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      The Composite International Diagnostic Interview. An epidemiologic Instrument suitable for use in conjunction with different diagnostic systems and in different cultures.

      Archives of general psychiatry

      World Health Organization, Cross-Cultural Comparison, Cross-Sectional Studies, Diagnosis, Computer-Assisted, Humans, Manuals as Topic, standards, Mental Disorders, classification, diagnosis, Psychiatric Status Rating Scales, Psychometrics, Sensitivity and Specificity, Terminology as Topic, United States, United States Substance Abuse and Mental Health Services Administration

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          Abstract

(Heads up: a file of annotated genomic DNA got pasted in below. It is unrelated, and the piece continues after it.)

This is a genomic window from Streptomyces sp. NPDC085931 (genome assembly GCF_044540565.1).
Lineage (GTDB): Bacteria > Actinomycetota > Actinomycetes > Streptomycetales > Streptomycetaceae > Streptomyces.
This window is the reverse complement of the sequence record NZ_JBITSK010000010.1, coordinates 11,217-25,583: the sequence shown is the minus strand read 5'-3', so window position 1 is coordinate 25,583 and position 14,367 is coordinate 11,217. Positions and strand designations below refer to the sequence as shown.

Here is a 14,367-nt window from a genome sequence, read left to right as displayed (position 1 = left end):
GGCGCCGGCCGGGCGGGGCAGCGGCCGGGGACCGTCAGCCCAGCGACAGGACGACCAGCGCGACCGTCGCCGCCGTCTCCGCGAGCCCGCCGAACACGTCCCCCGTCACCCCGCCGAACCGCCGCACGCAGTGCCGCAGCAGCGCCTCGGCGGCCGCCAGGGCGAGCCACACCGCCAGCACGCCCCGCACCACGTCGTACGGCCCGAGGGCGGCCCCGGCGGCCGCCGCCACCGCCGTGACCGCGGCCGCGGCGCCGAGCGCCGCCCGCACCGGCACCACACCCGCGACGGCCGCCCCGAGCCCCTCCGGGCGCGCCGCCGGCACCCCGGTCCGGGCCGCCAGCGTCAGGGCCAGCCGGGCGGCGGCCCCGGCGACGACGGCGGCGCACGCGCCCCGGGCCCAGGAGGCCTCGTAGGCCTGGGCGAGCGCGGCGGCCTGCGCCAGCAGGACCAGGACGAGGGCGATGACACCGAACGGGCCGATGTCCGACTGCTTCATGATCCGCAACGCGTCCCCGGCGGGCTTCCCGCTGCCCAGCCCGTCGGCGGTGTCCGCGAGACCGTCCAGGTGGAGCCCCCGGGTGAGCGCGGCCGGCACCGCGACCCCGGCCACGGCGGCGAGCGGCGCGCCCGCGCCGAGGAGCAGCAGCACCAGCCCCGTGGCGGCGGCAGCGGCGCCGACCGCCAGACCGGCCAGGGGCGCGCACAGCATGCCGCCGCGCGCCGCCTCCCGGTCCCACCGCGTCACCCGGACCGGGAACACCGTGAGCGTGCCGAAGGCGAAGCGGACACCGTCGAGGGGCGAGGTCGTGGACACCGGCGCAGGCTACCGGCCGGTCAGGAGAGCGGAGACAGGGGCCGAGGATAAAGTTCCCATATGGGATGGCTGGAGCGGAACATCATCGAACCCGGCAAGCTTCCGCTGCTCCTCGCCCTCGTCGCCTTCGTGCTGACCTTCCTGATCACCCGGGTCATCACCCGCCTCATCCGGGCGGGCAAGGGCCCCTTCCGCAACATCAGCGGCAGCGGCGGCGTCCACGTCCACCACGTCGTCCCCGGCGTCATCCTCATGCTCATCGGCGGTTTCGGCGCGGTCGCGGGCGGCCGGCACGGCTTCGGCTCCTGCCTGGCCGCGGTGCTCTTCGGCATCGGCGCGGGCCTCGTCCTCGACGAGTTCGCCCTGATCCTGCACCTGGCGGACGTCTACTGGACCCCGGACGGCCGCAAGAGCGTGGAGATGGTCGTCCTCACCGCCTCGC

The Composite International Diagnostic Interview (CIDI), written at the request of the World Health Organization/US Alcohol, Drug Abuse, and Mental Health Administration Task Force on Psychiatric Assessment Instruments, combines questions from the Diagnostic Interview Schedule with questions designed to elicit Present State Examination items. It is fully structured to allow administration by lay interviewers and scoring of diagnoses by computer. A special Substance Abuse Module covers tobacco, alcohol, and other drug abuse in considerable detail, allowing the assessment of the quality and severity of dependence and its course. This article describes the design and development of the CIDI and the current field testing of a slightly reduced "core" version. The field test is being conducted in 19 centers around the world to assess the interviews' reliability and its acceptability to clinicians and the general populace in different cultures and to provide data on which to base revisions that may be found necessary. In addition, questions to assess International Classification of Diseases, ninth revision, and the revised DSM-III diagnoses are being written. If all goes well, the CIDI will allow investigators reliably to assess mental disorders according to the most widely accepted nomenclatures in many different populations and cultures.

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